• Doom Valley Prep School: Princess Blood Wing can't remember Petra's name. So she usually calls her "Princess Ella's friend".
  • Intentionally avoided in Robert Heinlein's novel Double Star. Part of what makes Bonfort so successful and popular a politician is the "Farleyfile" he and his staff maintain. It's a database of information about all the people Bonfort meets, such as names, birthdays, pets, children and what they like to drink. It's specifically described as a way for Bonfort to keep track of information he would know if he was a personal acquaintance of the individual in question. The Farleyfile is excellent for the purpose of keeping data on people less politically important then Bonfort, but it's not so helpful when his stand-in, Smythe, has to meet someone more politically important: The Emperor.
  • Inverted in the second Gaunt's Ghosts novel Ghostmaker: Gaunt goes down the lines and greets every trooper by name, mentally noting he'll be damned the day a trooper dies and he can't recall the dead man's face.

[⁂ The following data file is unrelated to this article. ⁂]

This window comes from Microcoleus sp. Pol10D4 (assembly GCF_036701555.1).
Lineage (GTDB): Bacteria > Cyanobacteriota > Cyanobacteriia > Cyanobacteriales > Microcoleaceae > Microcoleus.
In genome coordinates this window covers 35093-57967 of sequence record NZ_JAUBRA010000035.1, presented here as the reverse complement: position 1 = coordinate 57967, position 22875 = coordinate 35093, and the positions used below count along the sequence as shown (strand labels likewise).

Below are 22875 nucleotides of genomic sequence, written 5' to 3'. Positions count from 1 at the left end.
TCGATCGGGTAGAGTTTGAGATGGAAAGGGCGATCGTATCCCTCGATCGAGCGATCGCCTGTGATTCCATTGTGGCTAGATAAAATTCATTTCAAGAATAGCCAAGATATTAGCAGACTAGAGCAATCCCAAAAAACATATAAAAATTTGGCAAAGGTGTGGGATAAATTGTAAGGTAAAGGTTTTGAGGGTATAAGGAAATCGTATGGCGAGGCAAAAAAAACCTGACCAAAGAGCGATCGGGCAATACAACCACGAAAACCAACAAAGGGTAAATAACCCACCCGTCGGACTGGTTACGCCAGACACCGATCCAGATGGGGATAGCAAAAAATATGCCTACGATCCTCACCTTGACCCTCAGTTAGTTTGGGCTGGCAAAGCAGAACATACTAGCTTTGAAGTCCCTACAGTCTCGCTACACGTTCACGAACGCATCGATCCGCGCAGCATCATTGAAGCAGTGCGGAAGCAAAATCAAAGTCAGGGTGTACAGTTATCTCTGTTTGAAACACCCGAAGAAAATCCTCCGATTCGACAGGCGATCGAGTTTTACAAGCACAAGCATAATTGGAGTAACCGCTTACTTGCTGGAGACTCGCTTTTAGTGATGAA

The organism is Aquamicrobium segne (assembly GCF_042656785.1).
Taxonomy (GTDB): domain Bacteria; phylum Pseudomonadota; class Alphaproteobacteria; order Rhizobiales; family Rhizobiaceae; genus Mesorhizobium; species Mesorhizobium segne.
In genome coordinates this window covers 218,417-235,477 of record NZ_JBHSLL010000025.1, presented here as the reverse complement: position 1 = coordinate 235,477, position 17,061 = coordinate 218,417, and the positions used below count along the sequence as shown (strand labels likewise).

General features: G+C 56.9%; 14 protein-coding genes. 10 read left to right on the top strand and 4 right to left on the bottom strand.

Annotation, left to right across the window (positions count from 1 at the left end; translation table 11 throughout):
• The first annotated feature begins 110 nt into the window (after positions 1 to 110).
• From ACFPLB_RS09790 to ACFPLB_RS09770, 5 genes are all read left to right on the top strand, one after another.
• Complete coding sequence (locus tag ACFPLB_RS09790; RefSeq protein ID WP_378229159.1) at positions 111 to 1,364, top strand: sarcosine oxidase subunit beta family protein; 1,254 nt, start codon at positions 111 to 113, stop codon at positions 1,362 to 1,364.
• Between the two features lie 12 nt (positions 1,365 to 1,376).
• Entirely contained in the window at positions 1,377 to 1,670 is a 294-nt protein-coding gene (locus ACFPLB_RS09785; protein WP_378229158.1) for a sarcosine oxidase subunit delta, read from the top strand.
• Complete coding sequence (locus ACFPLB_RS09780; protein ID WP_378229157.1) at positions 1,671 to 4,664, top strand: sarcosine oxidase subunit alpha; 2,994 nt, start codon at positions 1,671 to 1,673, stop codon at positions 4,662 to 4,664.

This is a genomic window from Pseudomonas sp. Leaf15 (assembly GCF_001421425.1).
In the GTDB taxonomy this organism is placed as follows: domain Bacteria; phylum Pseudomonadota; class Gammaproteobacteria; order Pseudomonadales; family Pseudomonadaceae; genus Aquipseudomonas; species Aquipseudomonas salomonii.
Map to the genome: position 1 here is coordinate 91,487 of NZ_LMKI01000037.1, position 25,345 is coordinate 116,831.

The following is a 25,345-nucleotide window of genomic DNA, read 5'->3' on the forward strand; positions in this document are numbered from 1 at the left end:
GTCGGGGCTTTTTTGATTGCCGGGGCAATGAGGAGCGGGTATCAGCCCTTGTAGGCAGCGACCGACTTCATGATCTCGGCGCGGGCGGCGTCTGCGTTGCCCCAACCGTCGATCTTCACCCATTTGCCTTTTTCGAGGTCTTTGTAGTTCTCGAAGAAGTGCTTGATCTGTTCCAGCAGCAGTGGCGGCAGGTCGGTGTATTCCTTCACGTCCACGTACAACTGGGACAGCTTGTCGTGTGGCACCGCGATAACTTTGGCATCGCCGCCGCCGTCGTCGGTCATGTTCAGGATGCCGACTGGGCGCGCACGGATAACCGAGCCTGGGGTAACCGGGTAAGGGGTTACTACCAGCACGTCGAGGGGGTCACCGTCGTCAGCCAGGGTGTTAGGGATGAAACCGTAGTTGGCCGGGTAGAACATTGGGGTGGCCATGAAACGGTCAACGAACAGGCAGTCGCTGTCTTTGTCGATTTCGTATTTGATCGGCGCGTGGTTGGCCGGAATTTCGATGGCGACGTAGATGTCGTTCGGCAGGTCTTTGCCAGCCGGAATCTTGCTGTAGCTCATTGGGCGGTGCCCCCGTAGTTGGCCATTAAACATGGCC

• The first book of Gordon Korman's Island Trilogy has Mr. Radford, first mate aboard the Phoenix, who doesn't bother to learn the names of the children he's looking after, referring to them as either Archie or Veronica. Made all the more amusing when he introduces two of the boys to each other by simply saying "Archie, meet Archie."

    Live-Action TV 
  • Doctor Who:
    • Played for Drama in the episodes "World War Three" and "Aliens of London". A young Parliament staffer is killed by the invading Slitheen, and Harriet Jones, MP Flydale North, frantically asks the other people in the room if any of them knew his name. Everyone — Jones included — realizes that they didn't bother to learn it, which puts them all in a somber mood. When Jones makes other appearances in the series, she's shown to go out of her way to learn the names of her employees, suggesting that she's deliberately trying to avert this trope after the incident.
    • Played for Laughs in "Last Christmas". The Doctor believes that the threat is over and prepares to leave the scene. Within a minute he realizes that the monsters are still out there and rushes back in. However, in that time he had completely deleted the people he was helping from his memory. The Doctor even has to ask whether they are the same people as before, to their utter confusion.